Beta blockers like propranolol and metoprolol tartrate may be useful in treating chronic migraine whereas calcium channel blockers, such as verapamil, may offer relief for migraine patients with aura.
Other Treatment Options to the Prevent Migraines
Although medications are ideal for treating migraine symptoms, sometimes natural may be better for some people. Natural treatment options may also be easier on your budget since they typically include items you’ll find in your pantry or require only certain lifestyle changes.
Sleep at regular hours
A poor night’s sleep can trigger headaches or migraines. Try to create a room that makes it easy for you to fall asleep and sleep through the night. Keep digital devices away from the bed. Turn of the lights. Read a book instead of watching TV. And try a warm bath on cold evenings. When you sleep better, you’ll wake up refreshed and without a throbbing, pulsating pain on one side of your head.
Ginger is one of the top-selling herbal supplements in the US, and for good reason. It provides several health benefits beyond treating a cold, not the least of which is migraine and headache relief. But why does it work? It contains gingerols and shogaols, compounds with anti-inflammatory and pain-relieving effects.
How should you take it?
- Essential oil
The Food to Avoid for Migraine Attacks
Certain food products trigger headaches and migraine attacks. Some people may be more susceptible than others, but not all types of food have a similar effect. In general, the following may trigger migraines:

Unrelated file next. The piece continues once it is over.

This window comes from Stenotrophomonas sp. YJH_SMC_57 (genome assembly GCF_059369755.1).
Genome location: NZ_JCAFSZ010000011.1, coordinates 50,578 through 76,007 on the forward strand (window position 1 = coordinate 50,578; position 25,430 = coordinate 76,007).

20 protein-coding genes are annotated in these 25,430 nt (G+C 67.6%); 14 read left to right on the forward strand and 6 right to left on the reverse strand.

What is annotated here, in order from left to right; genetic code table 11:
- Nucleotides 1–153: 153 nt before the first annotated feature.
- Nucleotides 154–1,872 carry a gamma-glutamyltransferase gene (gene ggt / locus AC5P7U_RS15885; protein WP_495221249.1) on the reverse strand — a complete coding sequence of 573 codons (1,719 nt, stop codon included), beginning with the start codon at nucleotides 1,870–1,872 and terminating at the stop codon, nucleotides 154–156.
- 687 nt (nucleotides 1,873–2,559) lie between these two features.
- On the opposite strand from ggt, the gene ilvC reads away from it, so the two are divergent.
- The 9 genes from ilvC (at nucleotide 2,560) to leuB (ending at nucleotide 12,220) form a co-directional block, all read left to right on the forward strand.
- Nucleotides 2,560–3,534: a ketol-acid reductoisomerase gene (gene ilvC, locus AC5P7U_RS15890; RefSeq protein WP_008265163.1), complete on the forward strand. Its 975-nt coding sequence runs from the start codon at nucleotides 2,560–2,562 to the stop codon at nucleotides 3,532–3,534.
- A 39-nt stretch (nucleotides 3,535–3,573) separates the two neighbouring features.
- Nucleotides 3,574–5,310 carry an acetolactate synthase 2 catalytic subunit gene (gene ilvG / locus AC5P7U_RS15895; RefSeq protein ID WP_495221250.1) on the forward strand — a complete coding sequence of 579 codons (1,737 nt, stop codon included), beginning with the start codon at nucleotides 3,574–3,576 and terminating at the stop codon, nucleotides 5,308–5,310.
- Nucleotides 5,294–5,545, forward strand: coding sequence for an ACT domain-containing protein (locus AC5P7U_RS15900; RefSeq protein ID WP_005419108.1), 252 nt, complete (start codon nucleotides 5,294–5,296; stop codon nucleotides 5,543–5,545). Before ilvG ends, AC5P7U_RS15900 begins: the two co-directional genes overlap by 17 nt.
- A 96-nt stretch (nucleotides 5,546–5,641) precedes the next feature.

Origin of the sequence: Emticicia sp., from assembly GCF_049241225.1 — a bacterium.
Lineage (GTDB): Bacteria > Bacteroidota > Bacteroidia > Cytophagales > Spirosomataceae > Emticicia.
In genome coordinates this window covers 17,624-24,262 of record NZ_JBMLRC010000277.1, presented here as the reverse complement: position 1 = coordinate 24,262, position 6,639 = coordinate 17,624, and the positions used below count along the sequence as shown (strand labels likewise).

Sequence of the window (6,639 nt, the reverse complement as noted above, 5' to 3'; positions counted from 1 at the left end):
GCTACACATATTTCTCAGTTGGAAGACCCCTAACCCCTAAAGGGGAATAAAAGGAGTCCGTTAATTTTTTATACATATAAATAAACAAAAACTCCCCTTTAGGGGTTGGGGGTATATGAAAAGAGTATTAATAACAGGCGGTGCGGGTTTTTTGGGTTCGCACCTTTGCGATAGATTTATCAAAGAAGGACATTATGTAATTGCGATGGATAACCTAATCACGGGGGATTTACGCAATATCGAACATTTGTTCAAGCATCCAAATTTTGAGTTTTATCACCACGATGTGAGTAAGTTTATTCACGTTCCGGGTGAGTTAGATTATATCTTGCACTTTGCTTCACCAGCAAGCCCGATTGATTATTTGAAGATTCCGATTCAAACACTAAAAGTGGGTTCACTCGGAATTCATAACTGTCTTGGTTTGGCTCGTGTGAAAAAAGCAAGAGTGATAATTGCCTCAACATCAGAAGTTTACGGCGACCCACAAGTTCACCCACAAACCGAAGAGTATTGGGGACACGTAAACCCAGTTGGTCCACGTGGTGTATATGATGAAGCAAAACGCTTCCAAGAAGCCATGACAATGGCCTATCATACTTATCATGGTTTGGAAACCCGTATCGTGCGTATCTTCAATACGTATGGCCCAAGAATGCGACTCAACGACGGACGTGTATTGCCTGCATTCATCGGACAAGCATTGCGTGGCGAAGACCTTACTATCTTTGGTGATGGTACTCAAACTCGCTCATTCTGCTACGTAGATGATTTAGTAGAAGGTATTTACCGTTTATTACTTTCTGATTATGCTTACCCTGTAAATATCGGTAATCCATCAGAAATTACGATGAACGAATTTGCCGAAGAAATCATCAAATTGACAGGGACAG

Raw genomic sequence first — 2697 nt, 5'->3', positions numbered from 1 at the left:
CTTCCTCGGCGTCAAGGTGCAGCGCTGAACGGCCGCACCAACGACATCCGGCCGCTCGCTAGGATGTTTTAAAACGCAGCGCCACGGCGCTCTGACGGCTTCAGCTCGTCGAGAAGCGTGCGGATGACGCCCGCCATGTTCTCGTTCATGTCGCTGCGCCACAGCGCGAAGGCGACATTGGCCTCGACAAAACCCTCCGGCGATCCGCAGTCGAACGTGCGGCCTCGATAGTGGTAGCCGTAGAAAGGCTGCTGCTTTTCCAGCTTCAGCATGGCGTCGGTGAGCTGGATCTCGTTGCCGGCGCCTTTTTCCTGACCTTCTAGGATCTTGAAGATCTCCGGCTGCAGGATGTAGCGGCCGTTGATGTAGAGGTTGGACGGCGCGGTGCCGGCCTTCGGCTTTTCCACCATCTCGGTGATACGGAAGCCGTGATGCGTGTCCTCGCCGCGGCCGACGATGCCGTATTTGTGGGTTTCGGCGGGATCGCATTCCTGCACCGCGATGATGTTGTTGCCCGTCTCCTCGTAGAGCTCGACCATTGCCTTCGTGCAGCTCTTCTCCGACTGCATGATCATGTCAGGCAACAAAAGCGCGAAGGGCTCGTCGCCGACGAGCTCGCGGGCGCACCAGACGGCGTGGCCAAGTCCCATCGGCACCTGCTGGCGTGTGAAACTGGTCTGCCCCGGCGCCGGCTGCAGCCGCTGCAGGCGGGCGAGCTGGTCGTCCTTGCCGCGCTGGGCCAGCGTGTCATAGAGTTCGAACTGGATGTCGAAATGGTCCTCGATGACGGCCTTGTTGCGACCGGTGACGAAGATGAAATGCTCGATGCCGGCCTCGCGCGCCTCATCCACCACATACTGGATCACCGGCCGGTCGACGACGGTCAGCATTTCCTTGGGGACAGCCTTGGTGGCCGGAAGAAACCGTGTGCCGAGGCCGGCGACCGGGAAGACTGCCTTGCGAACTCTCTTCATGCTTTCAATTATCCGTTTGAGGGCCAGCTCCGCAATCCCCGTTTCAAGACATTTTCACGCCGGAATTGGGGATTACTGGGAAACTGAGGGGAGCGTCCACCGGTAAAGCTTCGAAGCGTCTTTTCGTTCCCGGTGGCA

- Cured meats
- Aged cheese
- Red wine and beer
- Products with preservatives, e.g., nitrites, nitrates and MSG; processed foods
Some fruits may also trigger migraine attacks since they contain compounds that release histamine, which induces the severe type of headache.
Other types of food to avoid to prevent or at the least, reduce migraine frequency:
- Flavored or seasoned chips
- Flavored popcorn
- Marinated meats
- Smoked fish
- Chicken or beef livers
- Pre-packaged dips
- Bottled salad dressings
- Dried fruits with sulfite
- Instant mashed potatoes
Learn Your Headache and Migraine Triggers
How do you determine which food products trigger severe migraine attacks? Do a food journal.
Documenting your reaction to certain foods will allow you to keep track of what to avoid. The journal would also be helpful in reminding you whether you’ve consumed too much caffeine for the day. Caffeine consumption has a triggering effect on headaches.
Your reaction to a certain food may be immediate or it could take a day. If a drink or food triggers a migraine attack, remove it from your diet. Then write your observations after removing it; maybe that drink or food has a triggering effect alongside another drink or food.
So adjust your diet according to what you’ve gleaned from your migraine diary.
Other than food and drinks that trigger frequent headaches, watch for routines and behavior that could do the same.
Some things that could lead to migraine pain are:
- Intense exercise
- Lack of sleep
- Missing a meal
- Excessive sensory stimulation (e.g., repetitive noise, bright lights, potent smells)
- Hormonal changes
- Atmospheric changes (e.g., sudden drop in pressure, seasonal changes)
Follow Healthy Habits for Headache and Migraine Prevention
Some migraines may be reduced or managed through healthy habits. In some cases, you may only need to relax and not worry too much to head off a migraine attack. Stress can be a powerful trigger to different conditions. And it is something you may be able to control, given the right tools.
For headaches and migraines that seem to happen too frequently and severely, it is best to check with a doctor or specialist. Get a proper check up to ensure that the throbbing, pulsating pain you’re feeling isn’t a symptom of a larger health issue.